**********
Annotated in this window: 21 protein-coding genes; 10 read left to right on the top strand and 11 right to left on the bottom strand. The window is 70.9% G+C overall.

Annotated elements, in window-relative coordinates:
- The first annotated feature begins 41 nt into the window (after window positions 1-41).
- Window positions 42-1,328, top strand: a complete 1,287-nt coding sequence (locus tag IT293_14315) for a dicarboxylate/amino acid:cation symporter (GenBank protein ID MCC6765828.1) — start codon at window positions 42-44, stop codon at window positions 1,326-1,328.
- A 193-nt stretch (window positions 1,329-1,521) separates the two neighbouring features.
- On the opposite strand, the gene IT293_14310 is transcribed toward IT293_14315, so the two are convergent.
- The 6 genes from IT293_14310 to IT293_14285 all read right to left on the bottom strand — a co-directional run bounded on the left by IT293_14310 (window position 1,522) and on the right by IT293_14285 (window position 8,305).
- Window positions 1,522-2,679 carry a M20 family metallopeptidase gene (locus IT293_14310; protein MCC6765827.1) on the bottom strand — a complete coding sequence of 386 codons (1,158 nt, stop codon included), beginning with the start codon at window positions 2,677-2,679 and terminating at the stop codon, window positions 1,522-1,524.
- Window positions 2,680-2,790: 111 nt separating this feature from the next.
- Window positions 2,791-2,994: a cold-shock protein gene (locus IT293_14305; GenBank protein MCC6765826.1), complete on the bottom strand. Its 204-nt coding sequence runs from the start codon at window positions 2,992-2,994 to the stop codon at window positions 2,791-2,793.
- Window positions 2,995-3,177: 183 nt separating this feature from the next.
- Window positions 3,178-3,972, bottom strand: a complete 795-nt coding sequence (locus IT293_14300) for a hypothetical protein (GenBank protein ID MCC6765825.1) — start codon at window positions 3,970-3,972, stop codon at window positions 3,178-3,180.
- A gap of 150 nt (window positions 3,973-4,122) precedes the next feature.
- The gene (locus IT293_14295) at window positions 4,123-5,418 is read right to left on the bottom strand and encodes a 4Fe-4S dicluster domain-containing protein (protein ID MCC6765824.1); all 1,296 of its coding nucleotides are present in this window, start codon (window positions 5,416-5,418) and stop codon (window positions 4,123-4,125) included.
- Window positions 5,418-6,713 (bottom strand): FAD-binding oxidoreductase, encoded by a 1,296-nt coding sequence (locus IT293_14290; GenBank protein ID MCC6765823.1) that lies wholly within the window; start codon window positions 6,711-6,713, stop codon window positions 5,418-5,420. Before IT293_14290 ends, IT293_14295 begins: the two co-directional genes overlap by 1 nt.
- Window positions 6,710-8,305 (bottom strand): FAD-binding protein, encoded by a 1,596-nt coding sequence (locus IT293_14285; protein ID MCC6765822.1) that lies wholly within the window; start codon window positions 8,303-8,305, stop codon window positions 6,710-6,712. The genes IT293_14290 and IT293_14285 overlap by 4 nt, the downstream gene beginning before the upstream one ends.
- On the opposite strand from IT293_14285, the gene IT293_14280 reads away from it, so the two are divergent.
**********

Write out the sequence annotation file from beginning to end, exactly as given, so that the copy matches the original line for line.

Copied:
Annotated in this window: 21 protein-coding genes; 10 read left to right on the top strand and 11 right to left on the bottom strand. The window is 70.9% G+C overall.

Annotated elements, in window-relative coordinates:
- The first annotated feature begins 41 nt into the window (after window positions 1-41).
- Window positions 42-1,328, top strand: a complete 1,287-nt coding sequence (locus tag IT293_14315) for a dicarboxylate/amino acid:cation symporter (GenBank protein ID MCC6765828.1) — start codon at window positions 42-44, stop codon at window positions 1,326-1,328.
- A 193-nt stretch (window positions 1,329-1,521) separates the two neighbouring features.
- On the opposite strand, the gene IT293_14310 is transcribed toward IT293_14315, so the two are convergent.
- The 6 genes from IT293_14310 to IT293_14285 all read right to left on the bottom strand — a co-directional run bounded on the left by IT293_14310 (window position 1,522) and on the right by IT293_14285 (window position 8,305).
- Window positions 1,522-2,679 carry a M20 family metallopeptidase gene (locus IT293_14310; protein MCC6765827.1) on the bottom strand — a complete coding sequence of 386 codons (1,158 nt, stop codon included), beginning with the start codon at window positions 2,677-2,679 and terminating at the stop codon, window positions 1,522-1,524.
- Window positions 2,680-2,790: 111 nt separating this feature from the next.
- Window positions 2,791-2,994: a cold-shock protein gene (locus IT293_14305; GenBank protein MCC6765826.1), complete on the bottom strand. Its 204-nt coding sequence runs from the start codon at window positions 2,992-2,994 to the stop codon at window positions 2,791-2,793.
- Window positions 2,995-3,177: 183 nt separating this feature from the next.
- Window positions 3,178-3,972, bottom strand: a complete 795-nt coding sequence (locus IT293_14300) for a hypothetical protein (GenBank protein ID MCC6765825.1) — start codon at window positions 3,970-3,972, stop codon at window positions 3,178-3,180.
- A gap of 150 nt (window positions 3,973-4,122) precedes the next feature.
- The gene (locus IT293_14295) at window positions 4,123-5,418 is read right to left on the bottom strand and encodes a 4Fe-4S dicluster domain-containing protein (protein ID MCC6765824.1); all 1,296 of its coding nucleotides are present in this window, start codon (window positions 5,416-5,418) and stop codon (window positions 4,123-4,125) included.
- Window positions 5,418-6,713 (bottom strand): FAD-binding oxidoreductase, encoded by a 1,296-nt coding sequence (locus IT293_14290; GenBank protein ID MCC6765823.1) that lies wholly within the window; start codon window positions 6,711-6,713, stop codon window positions 5,418-5,420. Before IT293_14290 ends, IT293_14295 begins: the two co-directional genes overlap by 1 nt.
- Window positions 6,710-8,305 (bottom strand): FAD-binding protein, encoded by a 1,596-nt coding sequence (locus IT293_14285; protein ID MCC6765822.1) that lies wholly within the window; start codon window positions 8,303-8,305, stop codon window positions 6,710-6,712. The genes IT293_14290 and IT293_14285 overlap by 4 nt, the downstream gene beginning before the upstream one ends.
- On the opposite strand from IT293_14285, the gene IT293_14280 reads away from it, so the two are divergent.